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Singing an Epic of Peace: Close-Up on "Wings of Desire"

Wenders's masterpiece extends far beyond the city and time it was set in. Thirty years after its premiere, it feels more timely than ever.
Leonardo Goi
Close-Up is a feature that spotlights films now playing on MUBI. Wim Wenders's Wings of Desire (1987) is showing from February 16 - March 18, 2018 in the United Kingdom, Australia, New Zealand and France.
Wings of Desire
Forty minutes into Wim Wenders’s Wings of Desire, Cassiel (Otto Sander) sits next to an old man dubbed Homer (Curt Bois) and watches him flick through a photo book inside Berlin’s City Library. Homer, however, can’t see him: Cassiel does not belong to this world, but to the community of somber-looking, coat-wearing angels hovering above Berlin. The old man’s eyes glued to the book, the camera suddenly shifts to World War II newsreel footage of the war-torn capital, and Homer’s voiceover accompanies the photos of dead infants and corpses piled along the sidewalks: “No one has so far succeeded in singing an epic of peace… what is it about peace that makes its story so hard to tell?”
Though this is hardly the first image that comes to mind when thinking of Wenders’s 1987 masterpiece—think of the iconic opening featuring Cassiel’s fellow angel Damiel (Bruno Ganz) perching atop the Kaiser Wilhelm Memorial Church—the scene marks a crucial moment. It is the first time in the film we see Wenders juxtaposing 1980s Berlin with the memories of the city’s World War II horrors, a compare-contrast exercise that becomes a sort of leitmotiv toward the end, and it also gives a taste of the film’s multi-layered narrative structure.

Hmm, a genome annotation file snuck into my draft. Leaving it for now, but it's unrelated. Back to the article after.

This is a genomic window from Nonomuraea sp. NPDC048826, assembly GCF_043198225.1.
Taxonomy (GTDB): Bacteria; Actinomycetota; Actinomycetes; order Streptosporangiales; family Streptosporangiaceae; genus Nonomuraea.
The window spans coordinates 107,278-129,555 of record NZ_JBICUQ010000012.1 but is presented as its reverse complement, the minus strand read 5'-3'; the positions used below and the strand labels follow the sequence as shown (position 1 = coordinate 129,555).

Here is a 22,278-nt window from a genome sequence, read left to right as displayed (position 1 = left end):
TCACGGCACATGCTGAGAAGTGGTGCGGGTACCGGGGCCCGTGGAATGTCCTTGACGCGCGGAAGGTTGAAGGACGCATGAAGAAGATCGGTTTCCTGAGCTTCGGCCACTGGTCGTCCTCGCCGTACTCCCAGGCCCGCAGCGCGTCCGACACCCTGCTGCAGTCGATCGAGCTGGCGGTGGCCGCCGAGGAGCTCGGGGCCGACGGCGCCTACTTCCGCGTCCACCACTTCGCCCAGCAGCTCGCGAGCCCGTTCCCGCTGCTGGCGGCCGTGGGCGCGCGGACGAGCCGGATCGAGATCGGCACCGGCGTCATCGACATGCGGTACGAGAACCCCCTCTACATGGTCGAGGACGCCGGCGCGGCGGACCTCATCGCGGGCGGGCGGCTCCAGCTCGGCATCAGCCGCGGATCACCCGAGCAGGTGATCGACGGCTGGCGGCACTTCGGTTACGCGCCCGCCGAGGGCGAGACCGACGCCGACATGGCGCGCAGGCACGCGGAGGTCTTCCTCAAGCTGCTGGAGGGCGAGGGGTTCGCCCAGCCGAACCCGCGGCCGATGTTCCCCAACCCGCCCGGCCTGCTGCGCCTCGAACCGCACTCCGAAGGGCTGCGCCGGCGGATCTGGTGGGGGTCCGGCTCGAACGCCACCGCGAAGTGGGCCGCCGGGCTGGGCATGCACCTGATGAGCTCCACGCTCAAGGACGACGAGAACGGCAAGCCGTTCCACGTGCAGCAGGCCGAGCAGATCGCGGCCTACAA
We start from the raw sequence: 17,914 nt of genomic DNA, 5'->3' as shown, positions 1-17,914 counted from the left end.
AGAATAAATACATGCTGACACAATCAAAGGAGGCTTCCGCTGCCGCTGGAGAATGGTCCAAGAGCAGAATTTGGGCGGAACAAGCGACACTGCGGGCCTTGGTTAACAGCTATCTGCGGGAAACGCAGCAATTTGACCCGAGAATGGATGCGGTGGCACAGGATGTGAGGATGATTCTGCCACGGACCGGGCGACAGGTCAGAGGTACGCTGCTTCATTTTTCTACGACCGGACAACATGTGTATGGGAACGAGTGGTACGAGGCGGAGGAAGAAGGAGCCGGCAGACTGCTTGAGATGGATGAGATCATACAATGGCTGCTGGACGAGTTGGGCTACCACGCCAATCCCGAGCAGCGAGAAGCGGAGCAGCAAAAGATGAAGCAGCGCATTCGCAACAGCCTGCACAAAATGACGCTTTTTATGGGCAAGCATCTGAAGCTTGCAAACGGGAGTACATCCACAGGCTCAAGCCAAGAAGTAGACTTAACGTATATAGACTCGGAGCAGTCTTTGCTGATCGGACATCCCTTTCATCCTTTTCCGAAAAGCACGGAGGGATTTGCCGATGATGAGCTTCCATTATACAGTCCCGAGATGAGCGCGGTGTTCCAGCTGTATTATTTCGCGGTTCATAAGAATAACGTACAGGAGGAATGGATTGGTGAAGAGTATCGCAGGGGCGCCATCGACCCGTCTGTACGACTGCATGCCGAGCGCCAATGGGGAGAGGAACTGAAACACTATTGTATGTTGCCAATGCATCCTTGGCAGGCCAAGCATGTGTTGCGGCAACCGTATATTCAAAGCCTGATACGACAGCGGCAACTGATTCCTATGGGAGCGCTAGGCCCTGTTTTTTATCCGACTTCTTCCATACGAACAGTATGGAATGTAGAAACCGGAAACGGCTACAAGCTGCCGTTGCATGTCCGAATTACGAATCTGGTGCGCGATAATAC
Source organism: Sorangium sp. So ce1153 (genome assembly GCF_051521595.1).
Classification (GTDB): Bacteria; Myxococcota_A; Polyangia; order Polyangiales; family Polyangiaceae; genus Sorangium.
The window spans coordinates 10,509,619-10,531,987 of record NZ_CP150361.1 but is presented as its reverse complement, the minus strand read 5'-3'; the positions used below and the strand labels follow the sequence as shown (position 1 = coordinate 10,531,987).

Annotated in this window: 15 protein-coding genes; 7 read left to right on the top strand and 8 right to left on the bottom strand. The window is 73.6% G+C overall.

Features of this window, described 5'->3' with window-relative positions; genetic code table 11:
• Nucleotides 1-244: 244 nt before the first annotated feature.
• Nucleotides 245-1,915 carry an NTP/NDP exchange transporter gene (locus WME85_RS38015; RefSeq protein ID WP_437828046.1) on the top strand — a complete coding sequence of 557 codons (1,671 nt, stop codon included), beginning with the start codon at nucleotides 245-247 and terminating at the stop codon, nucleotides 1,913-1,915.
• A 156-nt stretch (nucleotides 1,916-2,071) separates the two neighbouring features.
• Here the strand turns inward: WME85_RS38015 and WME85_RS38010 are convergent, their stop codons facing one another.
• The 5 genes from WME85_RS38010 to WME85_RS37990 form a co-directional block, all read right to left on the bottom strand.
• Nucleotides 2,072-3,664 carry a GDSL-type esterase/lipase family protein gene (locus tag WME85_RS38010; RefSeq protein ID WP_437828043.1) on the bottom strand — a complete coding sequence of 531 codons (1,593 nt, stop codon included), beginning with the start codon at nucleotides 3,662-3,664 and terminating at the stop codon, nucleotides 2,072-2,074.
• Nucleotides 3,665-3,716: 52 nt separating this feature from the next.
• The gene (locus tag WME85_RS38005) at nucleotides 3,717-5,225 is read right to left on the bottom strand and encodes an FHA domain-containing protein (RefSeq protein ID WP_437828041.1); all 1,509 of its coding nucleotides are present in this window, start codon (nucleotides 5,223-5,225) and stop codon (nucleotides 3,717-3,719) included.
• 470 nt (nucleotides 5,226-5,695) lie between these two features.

Three years after his Palm d’Or winning Paris, Texas (1984), Wings of Desire welcomed Wenders’s return to West Berlin after nearly a decade of living and filming in the United States. Set in 1987 Berlin, the Wall still intact and carving a no mans-land into the city’s heart, it is as much about Berliners—whether mortals or immortals—as it is about the city and historical moment they inhabit. Damiel and Cassiel have been watching over the capital for all eternity: they do not merely look after humans (little can they do when they decide to hurt themselves, for one) but witness and testify to their spirituality. They take notes of the most extravagant things they observe in their peregrinations, and then meet up to share their journal entries. It is during one of those rendezvous that Damiel confesses his longing to become human: “I don’t want to always hover above—I’d rather feel a weight within.” And while it is true that part of his desire to give up immortality is tied to the encounter with a trapeze circus artist he falls in love with, Marion (Solveig Dommartin), Wenders and co-script writer Peter Handke frame Damiel’s wish as a need to enter the world and the city’s zeitgeist. “I have been absent long enough,” Damiel tells Cassiel a few moments before taking the plunge: “let me enter the history of the world.”
The history he enters is one of walls, borders and polarities. In 1987, Berlin was still a couple of years away from witnessing the disintegration of the Wall, and the legacy of the city’s partition is everywhere present in Henri Alekan’s cinematography: walls and ruins looking all the more oppressive when seen and shot through the angels’ immortal and black and white gaze. But the dichotomies of the Cold War era are just one side of the city Damiel becomes part of. Wenders intimately connects Berlin’s 1980s present with the nightmare of Germany’s Nazi past. Seconds after Homer’s reflections inside the City Library, Cassiel follows the old man as he looks for a place that no longer seems to exist: Potsdamer Platz. Once a thriving spot in the centre of Berlin, the square had become a power hub of National Socialism before being wiped out during Berlin’s partition: a grass-filled wasteland extricated from the city’s life and cut in half by the Wall, in 1987 the square was hardly a place at all.